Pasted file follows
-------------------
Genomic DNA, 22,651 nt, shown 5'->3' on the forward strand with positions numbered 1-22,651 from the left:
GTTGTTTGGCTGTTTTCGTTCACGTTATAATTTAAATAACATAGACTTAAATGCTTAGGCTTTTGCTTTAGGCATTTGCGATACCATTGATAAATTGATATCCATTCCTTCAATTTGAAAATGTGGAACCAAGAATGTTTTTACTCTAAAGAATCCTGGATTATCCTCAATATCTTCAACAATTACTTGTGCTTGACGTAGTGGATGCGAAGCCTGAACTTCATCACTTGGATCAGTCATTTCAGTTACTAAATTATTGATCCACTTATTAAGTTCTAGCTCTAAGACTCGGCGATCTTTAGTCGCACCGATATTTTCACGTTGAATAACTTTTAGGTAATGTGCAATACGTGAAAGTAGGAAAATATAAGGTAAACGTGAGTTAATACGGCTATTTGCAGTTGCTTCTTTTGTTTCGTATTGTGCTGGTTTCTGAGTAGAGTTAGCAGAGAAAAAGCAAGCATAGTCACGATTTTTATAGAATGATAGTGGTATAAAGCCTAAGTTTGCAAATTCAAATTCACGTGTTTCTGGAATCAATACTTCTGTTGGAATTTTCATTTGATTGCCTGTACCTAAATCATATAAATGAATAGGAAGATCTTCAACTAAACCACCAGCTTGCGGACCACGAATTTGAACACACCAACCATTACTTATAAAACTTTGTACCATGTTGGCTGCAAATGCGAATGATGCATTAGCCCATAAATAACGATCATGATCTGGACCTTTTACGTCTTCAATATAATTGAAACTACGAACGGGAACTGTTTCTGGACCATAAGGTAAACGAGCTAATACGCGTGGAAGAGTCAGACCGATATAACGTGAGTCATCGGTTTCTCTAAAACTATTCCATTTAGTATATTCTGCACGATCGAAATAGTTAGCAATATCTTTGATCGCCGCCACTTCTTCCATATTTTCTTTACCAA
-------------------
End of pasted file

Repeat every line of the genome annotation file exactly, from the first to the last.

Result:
Genomic DNA, 22,651 nt, shown 5'->3' on the forward strand with positions numbered 1-22,651 from the left:
GTTGTTTGGCTGTTTTCGTTCACGTTATAATTTAAATAACATAGACTTAAATGCTTAGGCTTTTGCTTTAGGCATTTGCGATACCATTGATAAATTGATATCCATTCCTTCAATTTGAAAATGTGGAACCAAGAATGTTTTTACTCTAAAGAATCCTGGATTATCCTCAATATCTTCAACAATTACTTGTGCTTGACGTAGTGGATGCGAAGCCTGAACTTCATCACTTGGATCAGTCATTTCAGTTACTAAATTATTGATCCACTTATTAAGTTCTAGCTCTAAGACTCGGCGATCTTTAGTCGCACCGATATTTTCACGTTGAATAACTTTTAGGTAATGTGCAATACGTGAAAGTAGGAAAATATAAGGTAAACGTGAGTTAATACGGCTATTTGCAGTTGCTTCTTTTGTTTCGTATTGTGCTGGTTTCTGAGTAGAGTTAGCAGAGAAAAAGCAAGCATAGTCACGATTTTTATAGAATGATAGTGGTATAAAGCCTAAGTTTGCAAATTCAAATTCACGTGTTTCTGGAATCAATACTTCTGTTGGAATTTTCATTTGATTGCCTGTACCTAAATCATATAAATGAATAGGAAGATCTTCAACTAAACCACCAGCTTGCGGACCACGAATTTGAACACACCAACCATTACTTATAAAACTTTGTACCATGTTGGCTGCAAATGCGAATGATGCATTAGCCCATAAATAACGATCATGATCTGGACCTTTTACGTCTTCAATATAATTGAAACTACGAACGGGAACTGTTTCTGGACCATAAGGTAAACGAGCTAATACGCGTGGAAGAGTCAGACCGATATAACGTGAGTCATCGGTTTCTCTAAAACTATTCCATTTAGTATATTCTGCACGATCGAAATAGTTAGCAATATCTTTGATCGCCGCCACTTCTTCCATATTTTCTTTACCAA